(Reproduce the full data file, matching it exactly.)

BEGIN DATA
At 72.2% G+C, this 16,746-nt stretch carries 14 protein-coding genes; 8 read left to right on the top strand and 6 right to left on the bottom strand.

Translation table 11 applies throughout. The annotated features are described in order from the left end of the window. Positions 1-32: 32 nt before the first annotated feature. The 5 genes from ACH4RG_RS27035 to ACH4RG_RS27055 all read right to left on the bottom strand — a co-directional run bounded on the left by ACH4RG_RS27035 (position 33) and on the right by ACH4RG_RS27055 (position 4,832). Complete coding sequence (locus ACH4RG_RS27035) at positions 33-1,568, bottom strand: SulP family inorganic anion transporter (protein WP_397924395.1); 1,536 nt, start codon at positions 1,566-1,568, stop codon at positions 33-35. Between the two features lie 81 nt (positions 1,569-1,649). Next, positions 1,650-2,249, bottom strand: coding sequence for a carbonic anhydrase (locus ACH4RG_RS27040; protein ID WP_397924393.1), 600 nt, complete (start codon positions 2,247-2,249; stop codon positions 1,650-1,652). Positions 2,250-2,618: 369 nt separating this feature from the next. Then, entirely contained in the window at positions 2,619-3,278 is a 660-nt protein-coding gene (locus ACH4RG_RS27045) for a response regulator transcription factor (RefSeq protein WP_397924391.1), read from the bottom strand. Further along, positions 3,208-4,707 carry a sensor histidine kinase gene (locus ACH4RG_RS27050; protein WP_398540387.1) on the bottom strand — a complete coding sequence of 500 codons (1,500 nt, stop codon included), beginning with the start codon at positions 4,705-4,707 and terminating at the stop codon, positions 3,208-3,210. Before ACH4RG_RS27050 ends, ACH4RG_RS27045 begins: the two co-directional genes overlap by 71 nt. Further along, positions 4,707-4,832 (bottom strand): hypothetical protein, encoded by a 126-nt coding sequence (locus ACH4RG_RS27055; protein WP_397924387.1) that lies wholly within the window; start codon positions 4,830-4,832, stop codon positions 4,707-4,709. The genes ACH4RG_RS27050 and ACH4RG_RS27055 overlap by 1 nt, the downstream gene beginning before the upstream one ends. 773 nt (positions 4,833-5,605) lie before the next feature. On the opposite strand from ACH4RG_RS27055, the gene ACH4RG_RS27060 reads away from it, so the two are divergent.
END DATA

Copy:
At 72.2% G+C, this 16,746-nt stretch carries 14 protein-coding genes; 8 read left to right on the top strand and 6 right to left on the bottom strand.

Translation table 11 applies throughout. The annotated features are described in order from the left end of the window. Positions 1-32: 32 nt before the first annotated feature. The 5 genes from ACH4RG_RS27035 to ACH4RG_RS27055 all read right to left on the bottom strand — a co-directional run bounded on the left by ACH4RG_RS27035 (position 33) and on the right by ACH4RG_RS27055 (position 4,832). Complete coding sequence (locus ACH4RG_RS27035) at positions 33-1,568, bottom strand: SulP family inorganic anion transporter (protein WP_397924395.1); 1,536 nt, start codon at positions 1,566-1,568, stop codon at positions 33-35. Between the two features lie 81 nt (positions 1,569-1,649). Next, positions 1,650-2,249, bottom strand: coding sequence for a carbonic anhydrase (locus ACH4RG_RS27040; protein ID WP_397924393.1), 600 nt, complete (start codon positions 2,247-2,249; stop codon positions 1,650-1,652). Positions 2,250-2,618: 369 nt separating this feature from the next. Then, entirely contained in the window at positions 2,619-3,278 is a 660-nt protein-coding gene (locus ACH4RG_RS27045) for a response regulator transcription factor (RefSeq protein WP_397924391.1), read from the bottom strand. Further along, positions 3,208-4,707 carry a sensor histidine kinase gene (locus ACH4RG_RS27050; protein WP_398540387.1) on the bottom strand — a complete coding sequence of 500 codons (1,500 nt, stop codon included), beginning with the start codon at positions 4,705-4,707 and terminating at the stop codon, positions 3,208-3,210. Before ACH4RG_RS27050 ends, ACH4RG_RS27045 begins: the two co-directional genes overlap by 71 nt. Further along, positions 4,707-4,832 (bottom strand): hypothetical protein, encoded by a 126-nt coding sequence (locus ACH4RG_RS27055; protein WP_397924387.1) that lies wholly within the window; start codon positions 4,830-4,832, stop codon positions 4,707-4,709. The genes ACH4RG_RS27050 and ACH4RG_RS27055 overlap by 1 nt, the downstream gene beginning before the upstream one ends. 773 nt (positions 4,833-5,605) lie before the next feature. On the opposite strand from ACH4RG_RS27055, the gene ACH4RG_RS27060 reads away from it, so the two are divergent.